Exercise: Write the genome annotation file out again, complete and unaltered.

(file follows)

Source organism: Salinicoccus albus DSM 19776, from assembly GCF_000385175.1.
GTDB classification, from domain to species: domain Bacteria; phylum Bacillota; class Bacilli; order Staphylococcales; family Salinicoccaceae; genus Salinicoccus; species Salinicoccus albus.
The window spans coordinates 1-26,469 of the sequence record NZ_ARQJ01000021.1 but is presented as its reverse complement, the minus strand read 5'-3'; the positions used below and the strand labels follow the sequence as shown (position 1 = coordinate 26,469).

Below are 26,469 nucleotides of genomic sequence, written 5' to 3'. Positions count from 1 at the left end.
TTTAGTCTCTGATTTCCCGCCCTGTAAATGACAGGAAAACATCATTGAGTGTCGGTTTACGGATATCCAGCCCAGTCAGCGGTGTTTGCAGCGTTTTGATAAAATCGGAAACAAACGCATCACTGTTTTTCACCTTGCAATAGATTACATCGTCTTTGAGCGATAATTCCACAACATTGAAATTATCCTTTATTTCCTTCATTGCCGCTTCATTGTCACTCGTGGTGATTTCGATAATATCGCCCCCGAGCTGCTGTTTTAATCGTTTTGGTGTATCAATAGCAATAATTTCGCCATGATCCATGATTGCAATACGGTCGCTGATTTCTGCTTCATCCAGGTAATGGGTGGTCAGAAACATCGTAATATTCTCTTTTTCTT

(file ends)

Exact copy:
Source organism: Salinicoccus albus DSM 19776, from assembly GCF_000385175.1.
GTDB classification, from domain to species: domain Bacteria; phylum Bacillota; class Bacilli; order Staphylococcales; family Salinicoccaceae; genus Salinicoccus; species Salinicoccus albus.
The window spans coordinates 1-26,469 of the sequence record NZ_ARQJ01000021.1 but is presented as its reverse complement, the minus strand read 5'-3'; the positions used below and the strand labels follow the sequence as shown (position 1 = coordinate 26,469).

Below are 26,469 nucleotides of genomic sequence, written 5' to 3'. Positions count from 1 at the left end.
TTTAGTCTCTGATTTCCCGCCCTGTAAATGACAGGAAAACATCATTGAGTGTCGGTTTACGGATATCCAGCCCAGTCAGCGGTGTTTGCAGCGTTTTGATAAAATCGGAAACAAACGCATCACTGTTTTTCACCTTGCAATAGATTACATCGTCTTTGAGCGATAATTCCACAACATTGAAATTATCCTTTATTTCCTTCATTGCCGCTTCATTGTCACTCGTGGTGATTTCGATAATATCGCCCCCGAGCTGCTGTTTTAATCGTTTTGGTGTATCAATAGCAATAATTTCGCCATGATCCATGATTGCAATACGGTCGCTGATTTCTGCTTCATCCAGGTAATGGGTGGTCAGAAACATCGTAATATTCTCTTTTTCTT